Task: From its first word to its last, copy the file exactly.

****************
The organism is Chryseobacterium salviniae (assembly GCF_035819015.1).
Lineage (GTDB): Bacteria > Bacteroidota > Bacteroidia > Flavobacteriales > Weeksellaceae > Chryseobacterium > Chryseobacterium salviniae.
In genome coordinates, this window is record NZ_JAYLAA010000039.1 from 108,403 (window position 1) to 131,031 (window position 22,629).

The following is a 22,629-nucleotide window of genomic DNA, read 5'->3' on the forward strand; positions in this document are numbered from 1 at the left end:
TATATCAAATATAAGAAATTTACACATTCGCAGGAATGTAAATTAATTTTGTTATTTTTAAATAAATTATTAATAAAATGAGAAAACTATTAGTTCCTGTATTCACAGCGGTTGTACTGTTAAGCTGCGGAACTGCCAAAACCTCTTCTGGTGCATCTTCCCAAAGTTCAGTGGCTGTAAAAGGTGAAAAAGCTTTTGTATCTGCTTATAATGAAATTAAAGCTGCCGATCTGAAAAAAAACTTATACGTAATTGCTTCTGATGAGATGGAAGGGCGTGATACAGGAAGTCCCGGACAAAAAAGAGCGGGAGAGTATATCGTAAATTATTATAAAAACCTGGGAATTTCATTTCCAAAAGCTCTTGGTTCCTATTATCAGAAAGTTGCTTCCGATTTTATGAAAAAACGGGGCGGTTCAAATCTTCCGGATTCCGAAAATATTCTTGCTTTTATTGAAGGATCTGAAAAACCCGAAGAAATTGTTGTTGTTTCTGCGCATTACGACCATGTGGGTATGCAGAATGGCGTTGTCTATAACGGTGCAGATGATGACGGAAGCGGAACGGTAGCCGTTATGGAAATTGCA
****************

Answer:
The organism is Chryseobacterium salviniae (assembly GCF_035819015.1).
Lineage (GTDB): Bacteria > Bacteroidota > Bacteroidia > Flavobacteriales > Weeksellaceae > Chryseobacterium > Chryseobacterium salviniae.
In genome coordinates, this window is record NZ_JAYLAA010000039.1 from 108,403 (window position 1) to 131,031 (window position 22,629).

The following is a 22,629-nucleotide window of genomic DNA, read 5'->3' on the forward strand; positions in this document are numbered from 1 at the left end:
TATATCAAATATAAGAAATTTACACATTCGCAGGAATGTAAATTAATTTTGTTATTTTTAAATAAATTATTAATAAAATGAGAAAACTATTAGTTCCTGTATTCACAGCGGTTGTACTGTTAAGCTGCGGAACTGCCAAAACCTCTTCTGGTGCATCTTCCCAAAGTTCAGTGGCTGTAAAAGGTGAAAAAGCTTTTGTATCTGCTTATAATGAAATTAAAGCTGCCGATCTGAAAAAAAACTTATACGTAATTGCTTCTGATGAGATGGAAGGGCGTGATACAGGAAGTCCCGGACAAAAAAGAGCGGGAGAGTATATCGTAAATTATTATAAAAACCTGGGAATTTCATTTCCAAAAGCTCTTGGTTCCTATTATCAGAAAGTTGCTTCCGATTTTATGAAAAAACGGGGCGGTTCAAATCTTCCGGATTCCGAAAATATTCTTGCTTTTATTGAAGGATCTGAAAAACCCGAAGAAATTGTTGTTGTTTCTGCGCATTACGACCATGTGGGTATGCAGAATGGCGTTGTCTATAACGGTGCAGATGATGACGGAAGCGGAACGGTAGCCGTTATGGAAATTGCA